Virgin Australia Holdings Ltd., Australia’s second-largest carrier, lost as much as A$110 million ($98 million) in the year ended June 30 as carbon costs and the transition to a new booking system eroded profits.
Costs including moving to the Sabre ticketing system will total A$100 million this year, including A$36 million already announced at first-half results in February, the Brisbane-based carrier said in an unaudited forecast filed today.
It’s the second time in three months that Virgin has cut its forecast for 2013 earnings, for which analysts expect net income of A$21 million, according to the average of eight estimates compiled by Bloomberg. Backed by major shareholders including Singapore Airlines Ltd., Air New Zealand Ltd., and Etihad Airways PJSC, Virgin has vowed to take on Qantas Airways Ltd.’s dominance of Australia’s domestic market, of which the first-ranked carrier holds 65 percent.
While “today’s update is disappointing,” the one-time costs taken this year will benefit the airline in the long term, John Borghetti, chief executive officer, said in the statement. “We now have the right platform in the Australian market to generate sustainable earnings benefits.”
Virgin shares fell 5.5 percent, their biggest drop since their last earnings forecast on May 16, to 43 Australian cents at 10:22 a.m. in Sydney.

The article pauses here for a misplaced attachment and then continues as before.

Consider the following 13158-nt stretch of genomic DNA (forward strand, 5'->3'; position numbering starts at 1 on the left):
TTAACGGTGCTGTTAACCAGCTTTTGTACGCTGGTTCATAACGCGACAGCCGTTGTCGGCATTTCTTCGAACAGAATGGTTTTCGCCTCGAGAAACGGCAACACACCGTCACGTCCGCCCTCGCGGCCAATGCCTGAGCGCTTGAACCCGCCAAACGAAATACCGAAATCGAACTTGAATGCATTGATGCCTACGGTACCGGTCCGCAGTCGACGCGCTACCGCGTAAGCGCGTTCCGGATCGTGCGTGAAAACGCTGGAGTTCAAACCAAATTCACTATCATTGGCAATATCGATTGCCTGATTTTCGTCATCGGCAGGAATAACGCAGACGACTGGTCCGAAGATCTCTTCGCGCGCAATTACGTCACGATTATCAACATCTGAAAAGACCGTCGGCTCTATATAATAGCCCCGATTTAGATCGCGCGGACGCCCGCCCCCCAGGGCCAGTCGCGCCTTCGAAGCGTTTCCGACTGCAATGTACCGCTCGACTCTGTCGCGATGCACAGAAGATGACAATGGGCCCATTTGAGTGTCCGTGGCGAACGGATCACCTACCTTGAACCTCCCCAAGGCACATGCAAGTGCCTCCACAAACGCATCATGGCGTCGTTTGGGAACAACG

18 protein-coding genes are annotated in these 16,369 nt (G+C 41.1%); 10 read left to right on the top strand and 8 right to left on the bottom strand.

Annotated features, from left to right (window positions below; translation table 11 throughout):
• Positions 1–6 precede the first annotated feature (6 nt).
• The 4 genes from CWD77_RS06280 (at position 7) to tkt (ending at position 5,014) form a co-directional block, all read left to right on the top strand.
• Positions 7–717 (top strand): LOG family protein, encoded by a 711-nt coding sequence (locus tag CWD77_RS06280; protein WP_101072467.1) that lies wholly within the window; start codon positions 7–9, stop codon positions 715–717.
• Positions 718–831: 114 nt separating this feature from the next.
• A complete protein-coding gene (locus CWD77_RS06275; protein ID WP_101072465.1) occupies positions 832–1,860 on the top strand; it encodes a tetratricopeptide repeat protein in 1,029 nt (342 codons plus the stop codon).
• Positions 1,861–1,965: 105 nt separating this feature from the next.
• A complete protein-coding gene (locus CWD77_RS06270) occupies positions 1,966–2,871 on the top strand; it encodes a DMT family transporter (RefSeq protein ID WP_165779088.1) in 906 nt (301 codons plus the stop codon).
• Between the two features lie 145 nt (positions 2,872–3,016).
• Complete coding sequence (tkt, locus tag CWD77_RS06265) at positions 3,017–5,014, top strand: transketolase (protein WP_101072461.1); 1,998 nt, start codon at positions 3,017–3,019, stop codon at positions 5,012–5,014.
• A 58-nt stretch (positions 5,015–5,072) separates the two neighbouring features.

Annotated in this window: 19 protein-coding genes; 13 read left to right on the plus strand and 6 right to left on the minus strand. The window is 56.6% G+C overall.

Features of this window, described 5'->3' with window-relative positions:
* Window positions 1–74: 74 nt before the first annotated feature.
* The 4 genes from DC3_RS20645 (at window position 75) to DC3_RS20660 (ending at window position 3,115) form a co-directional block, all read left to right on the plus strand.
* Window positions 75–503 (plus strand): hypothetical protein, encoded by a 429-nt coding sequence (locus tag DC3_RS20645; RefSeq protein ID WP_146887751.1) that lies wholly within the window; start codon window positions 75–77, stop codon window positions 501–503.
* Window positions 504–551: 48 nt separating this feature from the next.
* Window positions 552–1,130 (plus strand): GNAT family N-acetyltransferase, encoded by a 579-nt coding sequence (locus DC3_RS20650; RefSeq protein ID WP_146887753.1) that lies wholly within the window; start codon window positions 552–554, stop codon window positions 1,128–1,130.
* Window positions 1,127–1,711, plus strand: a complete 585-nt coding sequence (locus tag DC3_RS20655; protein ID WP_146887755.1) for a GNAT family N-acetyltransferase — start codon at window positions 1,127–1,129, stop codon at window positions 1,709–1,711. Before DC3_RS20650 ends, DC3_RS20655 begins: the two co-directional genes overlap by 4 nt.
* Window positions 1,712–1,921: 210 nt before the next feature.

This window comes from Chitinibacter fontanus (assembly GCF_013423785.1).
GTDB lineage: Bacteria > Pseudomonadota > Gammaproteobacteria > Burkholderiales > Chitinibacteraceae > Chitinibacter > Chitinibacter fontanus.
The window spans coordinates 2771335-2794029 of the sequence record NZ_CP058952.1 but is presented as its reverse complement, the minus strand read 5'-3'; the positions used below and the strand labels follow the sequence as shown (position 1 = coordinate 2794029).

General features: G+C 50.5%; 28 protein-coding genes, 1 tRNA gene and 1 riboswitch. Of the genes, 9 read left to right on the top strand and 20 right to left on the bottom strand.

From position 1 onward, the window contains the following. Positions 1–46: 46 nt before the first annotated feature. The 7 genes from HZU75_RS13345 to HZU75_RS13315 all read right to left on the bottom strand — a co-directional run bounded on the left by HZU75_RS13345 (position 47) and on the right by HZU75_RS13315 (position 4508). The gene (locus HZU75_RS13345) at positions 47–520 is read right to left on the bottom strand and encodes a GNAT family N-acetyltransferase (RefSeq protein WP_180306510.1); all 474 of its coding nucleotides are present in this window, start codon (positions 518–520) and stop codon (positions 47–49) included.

Virgin’s net loss will be in the range of A$95 million to A$110 million, while the loss before tax and one-time items will be A$30 million to A$50 million, the company said. It had also seen weaker sales as a result of moving to a ticketed system, which means some revenues are booked later than they were under the ticketless system, according to the statement.
The airline has bought rural carrier Skywest and a 60 percent stake in Tiger Airways Ltd.’s loss-making local unit to add capacity to compete with Qantas.
Yield, a measure of ticket prices, increased in June compared to a year earlier, and the proportion of seats filled rose to 74 percent from 69 percent the previous month, the carrier said. Local capacity growth in the six months through December will be in the range of 3 percent to 4 percent.
Carbon pricing will also cost A$45 million to A$50 million, which the airline wasn’t able to recover in higher ticket prices due to competition and weak demand, the carrier said.
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